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Comment: Re:Without going paleo? (Score 1) 491

by codeAlDente (#49329989) Attached to: Hacking Weight Loss: What I Learned Losing 30 Pounds
That's to make you appreciate all the hard work involved in keeping with the diet - counting calories, reducing caloric intake month after month, huddling with a nutritionist, extra exercise and lots of yoga. Also there is stigma involved - some people have a very negative view of crossfit, and hate paleo by association. Some people just think that only an idiot would remove entire classes of food from their diet. Vegans avoid paleo because it involves eating animals or animal products.

Comment: Re:What the Hell (pun intended) (Score 1) 29

by codeAlDente (#48112339) Attached to: Nobel Prize In Chemistry Awarded To Trio For Microscope Advancement
Still, Hell no. It's fairly new and expensive, so every lab in the world is not going to have one. But it's commonplace enough that if it's used to support a result, it's not necessarily even advertised in the abstract. These results are cited by other labs as inspiration and support for their work, which in my view counts as usage. Moreover, its usage and acceptance has grown much faster than, say, the confocal microscope.

Comment: Re:What the Hell (pun intended) (Score 1) 29

by codeAlDente (#48103401) Attached to: Nobel Prize In Chemistry Awarded To Trio For Microscope Advancement
Here are a few high-profile citations from the last year. Super-resolution microscopy on fixed cells is a big deal. That's not an argument against its worth. A technology need not satisfy all your wishes to be extraordinarily worthwhile. Current practices on a commercial system do not necessarily limit what is possible in a research setting.

Comment: Re:The Fed is corrupt through and through (Score 2) 201

by codeAlDente (#48005673) Attached to: The Secret Goldman Sachs Tapes
Many moons ago Bernanke admitted that the fed has abetted LIBOR manipulation. It is therefore not news that the fed permits large-scale theft by banks. The news is that Goldman makes the underlying decisions, which is not really news, but signifies a shift in popular culture from conspiracy theory to conspiracy fact.

Comment: So misguided (Score 1) 478

He seems to be arguing that diet and exercise do not improve quality of life before 75. I have news for this arrogant egghead who is obviously spoiled by his own good health: many of us NEED to focus on these things to maintain a decent quality of life before 75. It's not some silly obsession to cheat death. We must do this precisely because the modern sick-care system sustains the cushy status of bioethics "experts" who do very little to rein in the food and pharmaceutical companies who are responsible for the proliferation of widespread, chronic diseases such as diabetes, especially among the poor. This system fails those of use who are cannot adapt to some part of the modern industrial food and chemical complex. We're on our own, there are a lot of us, and obsessing about these things has been the only way we've been able to get our health on track. So instead of belittling the health-conscious, how about calling out public schools and TV advertisers that flood kids' minds and bodies with processed junk snacks? How is this different than passing out crack?? Why would anyone believe that poor diet and lack of exercise will have no effect until age 75, aside from an egocentric lack of personal experience? What kind of fantasy world is this guy living in?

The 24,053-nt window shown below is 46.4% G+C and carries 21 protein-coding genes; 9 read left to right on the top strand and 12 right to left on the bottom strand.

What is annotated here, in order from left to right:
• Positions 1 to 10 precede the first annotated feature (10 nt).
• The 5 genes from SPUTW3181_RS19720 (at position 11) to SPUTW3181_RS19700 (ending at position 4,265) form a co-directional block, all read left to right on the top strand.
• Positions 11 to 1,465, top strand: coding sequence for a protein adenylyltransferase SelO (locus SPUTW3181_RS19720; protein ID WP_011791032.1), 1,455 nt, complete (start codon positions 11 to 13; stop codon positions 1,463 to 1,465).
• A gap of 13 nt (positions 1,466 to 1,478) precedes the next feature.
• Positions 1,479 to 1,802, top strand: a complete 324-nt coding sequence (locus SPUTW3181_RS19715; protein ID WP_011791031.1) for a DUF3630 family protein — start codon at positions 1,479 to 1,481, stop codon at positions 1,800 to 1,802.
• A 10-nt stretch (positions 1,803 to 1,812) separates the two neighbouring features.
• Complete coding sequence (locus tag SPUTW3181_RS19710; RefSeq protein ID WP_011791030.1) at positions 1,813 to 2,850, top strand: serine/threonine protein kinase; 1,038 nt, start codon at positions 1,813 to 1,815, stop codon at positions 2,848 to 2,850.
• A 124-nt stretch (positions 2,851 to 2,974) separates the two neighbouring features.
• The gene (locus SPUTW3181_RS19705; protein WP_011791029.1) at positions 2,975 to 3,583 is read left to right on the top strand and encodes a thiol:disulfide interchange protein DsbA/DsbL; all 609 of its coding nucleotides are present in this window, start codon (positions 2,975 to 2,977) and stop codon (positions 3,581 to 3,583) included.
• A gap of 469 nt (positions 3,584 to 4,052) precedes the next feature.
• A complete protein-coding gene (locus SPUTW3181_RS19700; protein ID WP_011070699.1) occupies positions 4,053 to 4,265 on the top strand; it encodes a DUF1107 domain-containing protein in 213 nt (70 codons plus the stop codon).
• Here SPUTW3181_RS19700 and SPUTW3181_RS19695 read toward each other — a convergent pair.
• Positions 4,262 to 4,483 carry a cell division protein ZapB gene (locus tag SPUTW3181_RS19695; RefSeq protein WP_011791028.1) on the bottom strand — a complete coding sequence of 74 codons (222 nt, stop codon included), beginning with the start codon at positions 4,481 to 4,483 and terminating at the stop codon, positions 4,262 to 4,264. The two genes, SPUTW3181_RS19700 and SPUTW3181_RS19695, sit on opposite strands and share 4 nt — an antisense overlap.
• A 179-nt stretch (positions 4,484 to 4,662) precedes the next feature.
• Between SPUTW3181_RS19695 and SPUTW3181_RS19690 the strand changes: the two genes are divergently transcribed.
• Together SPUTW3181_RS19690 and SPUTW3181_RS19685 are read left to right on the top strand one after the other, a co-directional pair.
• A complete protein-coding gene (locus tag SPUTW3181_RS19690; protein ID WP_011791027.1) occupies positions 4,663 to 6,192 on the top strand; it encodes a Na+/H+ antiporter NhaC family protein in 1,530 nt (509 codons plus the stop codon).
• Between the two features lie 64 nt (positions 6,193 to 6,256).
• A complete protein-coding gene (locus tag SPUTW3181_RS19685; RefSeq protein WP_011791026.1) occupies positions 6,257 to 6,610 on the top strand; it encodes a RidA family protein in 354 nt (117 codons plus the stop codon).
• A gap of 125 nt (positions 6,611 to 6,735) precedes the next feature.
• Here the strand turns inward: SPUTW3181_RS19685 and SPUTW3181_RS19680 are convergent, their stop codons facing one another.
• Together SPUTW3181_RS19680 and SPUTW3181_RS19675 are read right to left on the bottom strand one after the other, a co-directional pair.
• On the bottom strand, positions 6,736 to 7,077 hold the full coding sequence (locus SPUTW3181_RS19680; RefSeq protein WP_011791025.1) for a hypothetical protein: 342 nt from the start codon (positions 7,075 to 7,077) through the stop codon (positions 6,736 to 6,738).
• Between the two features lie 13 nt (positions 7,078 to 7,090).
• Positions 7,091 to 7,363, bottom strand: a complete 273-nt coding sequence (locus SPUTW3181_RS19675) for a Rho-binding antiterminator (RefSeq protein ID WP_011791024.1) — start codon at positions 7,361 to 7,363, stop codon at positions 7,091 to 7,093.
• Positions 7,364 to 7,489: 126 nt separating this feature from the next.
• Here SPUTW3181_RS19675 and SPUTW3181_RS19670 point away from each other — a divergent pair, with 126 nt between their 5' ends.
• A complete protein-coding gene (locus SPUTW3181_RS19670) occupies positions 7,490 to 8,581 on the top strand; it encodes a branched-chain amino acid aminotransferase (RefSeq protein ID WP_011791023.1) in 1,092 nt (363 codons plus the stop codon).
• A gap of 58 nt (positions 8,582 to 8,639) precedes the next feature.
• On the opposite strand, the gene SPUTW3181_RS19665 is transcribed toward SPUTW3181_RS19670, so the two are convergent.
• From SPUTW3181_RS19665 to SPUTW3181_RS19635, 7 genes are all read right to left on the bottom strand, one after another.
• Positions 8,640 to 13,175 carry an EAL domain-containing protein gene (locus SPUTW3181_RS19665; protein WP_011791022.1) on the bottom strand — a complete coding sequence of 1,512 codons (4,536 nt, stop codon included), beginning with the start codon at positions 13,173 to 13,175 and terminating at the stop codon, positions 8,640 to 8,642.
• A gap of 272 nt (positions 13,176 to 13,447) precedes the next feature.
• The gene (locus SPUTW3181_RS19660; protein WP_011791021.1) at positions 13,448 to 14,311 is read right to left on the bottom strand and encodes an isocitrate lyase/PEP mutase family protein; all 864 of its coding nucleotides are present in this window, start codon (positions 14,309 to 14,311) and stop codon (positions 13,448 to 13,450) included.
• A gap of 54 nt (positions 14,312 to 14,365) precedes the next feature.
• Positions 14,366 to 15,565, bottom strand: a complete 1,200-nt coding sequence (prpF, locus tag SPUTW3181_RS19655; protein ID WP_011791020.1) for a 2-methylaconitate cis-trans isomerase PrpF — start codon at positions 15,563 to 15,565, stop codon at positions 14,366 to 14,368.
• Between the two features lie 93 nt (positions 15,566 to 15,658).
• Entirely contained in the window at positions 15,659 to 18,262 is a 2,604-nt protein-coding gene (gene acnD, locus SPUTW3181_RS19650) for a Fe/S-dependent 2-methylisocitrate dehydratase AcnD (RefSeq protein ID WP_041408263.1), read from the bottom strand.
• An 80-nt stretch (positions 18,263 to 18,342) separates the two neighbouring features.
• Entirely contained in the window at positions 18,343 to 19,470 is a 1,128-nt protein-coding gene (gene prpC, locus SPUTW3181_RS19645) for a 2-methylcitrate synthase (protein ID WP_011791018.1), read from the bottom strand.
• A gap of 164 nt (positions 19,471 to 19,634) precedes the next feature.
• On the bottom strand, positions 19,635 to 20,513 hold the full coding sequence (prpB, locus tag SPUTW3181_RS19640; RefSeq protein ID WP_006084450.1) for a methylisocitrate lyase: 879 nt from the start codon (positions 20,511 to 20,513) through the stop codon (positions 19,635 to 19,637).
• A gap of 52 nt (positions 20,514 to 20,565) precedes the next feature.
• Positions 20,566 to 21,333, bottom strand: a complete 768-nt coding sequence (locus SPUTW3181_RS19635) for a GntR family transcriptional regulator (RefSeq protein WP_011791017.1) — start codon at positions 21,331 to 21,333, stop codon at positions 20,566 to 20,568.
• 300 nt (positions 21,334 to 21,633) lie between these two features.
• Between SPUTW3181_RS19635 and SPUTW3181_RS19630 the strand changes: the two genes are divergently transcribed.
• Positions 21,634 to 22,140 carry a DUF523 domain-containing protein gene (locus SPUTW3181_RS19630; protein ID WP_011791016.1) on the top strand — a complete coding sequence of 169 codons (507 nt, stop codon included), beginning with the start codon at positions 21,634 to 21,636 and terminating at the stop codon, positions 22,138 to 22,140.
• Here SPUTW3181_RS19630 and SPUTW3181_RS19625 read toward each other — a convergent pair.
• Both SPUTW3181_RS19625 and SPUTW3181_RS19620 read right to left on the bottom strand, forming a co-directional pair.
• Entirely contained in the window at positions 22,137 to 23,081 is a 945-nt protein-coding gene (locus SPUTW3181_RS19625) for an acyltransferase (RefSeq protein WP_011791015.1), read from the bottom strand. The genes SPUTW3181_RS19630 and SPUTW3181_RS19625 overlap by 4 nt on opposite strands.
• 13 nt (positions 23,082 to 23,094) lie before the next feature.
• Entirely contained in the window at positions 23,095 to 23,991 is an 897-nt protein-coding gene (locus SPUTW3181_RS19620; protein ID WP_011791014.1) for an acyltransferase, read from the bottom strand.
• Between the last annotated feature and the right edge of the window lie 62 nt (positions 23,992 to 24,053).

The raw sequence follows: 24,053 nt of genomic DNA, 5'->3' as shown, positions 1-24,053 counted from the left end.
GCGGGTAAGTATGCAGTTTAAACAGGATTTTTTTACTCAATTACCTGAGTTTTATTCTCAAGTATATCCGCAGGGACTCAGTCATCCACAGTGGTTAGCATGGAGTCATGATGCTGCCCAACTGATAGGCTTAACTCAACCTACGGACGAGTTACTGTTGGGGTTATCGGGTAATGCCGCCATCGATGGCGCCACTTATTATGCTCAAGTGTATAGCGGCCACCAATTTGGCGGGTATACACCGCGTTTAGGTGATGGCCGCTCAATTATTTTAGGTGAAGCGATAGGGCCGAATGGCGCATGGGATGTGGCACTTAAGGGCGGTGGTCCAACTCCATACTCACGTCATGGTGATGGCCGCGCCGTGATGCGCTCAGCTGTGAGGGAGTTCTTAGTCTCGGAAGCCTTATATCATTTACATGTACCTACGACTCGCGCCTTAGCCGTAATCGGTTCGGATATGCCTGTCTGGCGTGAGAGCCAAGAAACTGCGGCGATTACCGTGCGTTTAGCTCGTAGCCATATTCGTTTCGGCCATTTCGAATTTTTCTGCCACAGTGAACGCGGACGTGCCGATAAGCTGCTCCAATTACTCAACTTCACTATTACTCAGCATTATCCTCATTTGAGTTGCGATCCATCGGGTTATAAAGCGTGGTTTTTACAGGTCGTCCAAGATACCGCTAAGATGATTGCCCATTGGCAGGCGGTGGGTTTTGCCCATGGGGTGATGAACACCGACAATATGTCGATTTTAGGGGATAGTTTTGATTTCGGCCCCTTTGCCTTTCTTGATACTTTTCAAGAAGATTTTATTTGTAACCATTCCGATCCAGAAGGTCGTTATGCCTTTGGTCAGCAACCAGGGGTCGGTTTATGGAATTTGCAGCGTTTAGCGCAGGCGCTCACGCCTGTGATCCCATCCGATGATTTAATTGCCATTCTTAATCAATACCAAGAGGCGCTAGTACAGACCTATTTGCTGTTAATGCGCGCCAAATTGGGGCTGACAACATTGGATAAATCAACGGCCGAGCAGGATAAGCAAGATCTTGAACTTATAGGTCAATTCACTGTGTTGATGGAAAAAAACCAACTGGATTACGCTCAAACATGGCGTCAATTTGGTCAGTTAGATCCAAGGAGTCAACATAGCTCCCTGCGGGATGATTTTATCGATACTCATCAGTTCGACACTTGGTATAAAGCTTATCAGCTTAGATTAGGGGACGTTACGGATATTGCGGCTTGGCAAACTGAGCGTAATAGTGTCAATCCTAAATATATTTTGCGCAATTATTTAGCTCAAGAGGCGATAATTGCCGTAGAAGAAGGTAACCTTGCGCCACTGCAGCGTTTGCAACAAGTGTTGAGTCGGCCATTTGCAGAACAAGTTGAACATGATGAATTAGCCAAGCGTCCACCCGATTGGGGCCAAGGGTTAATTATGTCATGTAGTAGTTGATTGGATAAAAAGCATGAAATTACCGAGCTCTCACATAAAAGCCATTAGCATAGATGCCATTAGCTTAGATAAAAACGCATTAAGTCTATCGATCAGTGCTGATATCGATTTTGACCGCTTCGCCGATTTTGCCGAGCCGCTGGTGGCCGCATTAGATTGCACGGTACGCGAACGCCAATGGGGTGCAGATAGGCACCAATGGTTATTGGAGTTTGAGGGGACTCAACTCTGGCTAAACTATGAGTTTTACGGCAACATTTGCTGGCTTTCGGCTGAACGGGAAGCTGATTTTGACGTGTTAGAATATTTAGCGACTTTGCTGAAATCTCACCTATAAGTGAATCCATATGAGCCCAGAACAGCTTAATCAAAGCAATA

Comment: I'LL NEVER TRUST A ROBOT (Score 2) 216

by codeAlDente (#43095029) Attached to: When Will We Trust Robots?
I don't see foresee trusting a robot, if it's even remotely true that 88% of people believe robots are necessary for warfare because it's just too dangerous for humans. It's all good until one of these people deems that I'm not good enough for this planet, then becomes my judge, jury and executioner with one little hack. I'm starting to wonder whether a robot singularity is the best hope for the survival of humanity.

Comment: Re:cue jokes about RieserFS (Score 1) 1719

by codeAlDente (#42328157) Attached to: Adam Lanza Destroyed His Computer Before Rampage
Asperger's was not exactly eliminated from the DSM-V. Its diagnosis criteria were simply lumped into the category of Autism Spectrum Disorder. Many functional slashdotters would be diagnosed with this disease, and perhaps even medicated. How do you know that over-medicating kids isn't the main driver behind actions like these? Sure, psychiatrists are trying to help, but the fact that they're just beginning to explore a difficult new field should scream "HEY, they don't understand the systems they're pharmacologically manipulating, and their actions are quite possible doing kids and society lots of harm!" This is not how science works. It's how fishing works. They didn't catch a fish with their Asperger's lure, so they made up another ad hoc classification which will surely be changed again, probably to be treated with a different cocktail of drugs whose actions are minimally understood, but provide plenty of profit for pharmaceutical companies.

Comment: Time is Money (Score 1) 604

by codeAlDente (#42108543) Attached to: How Do We Program Moral Machines?
One moral dilemma for the driverless society regards the speed at which a destination can be reached, and individual choice in this matter. Both speed and acceleration reduce fuel economy, driverless cars will know this, and society will demand overall standards for fuel efficiency. I already envy the kids who can afford the 'drive like Andretti' software.

"Mach was the greatest intellectual fraud in the last ten years." "What about X?" "I said `intellectual'." ;login, 9/1990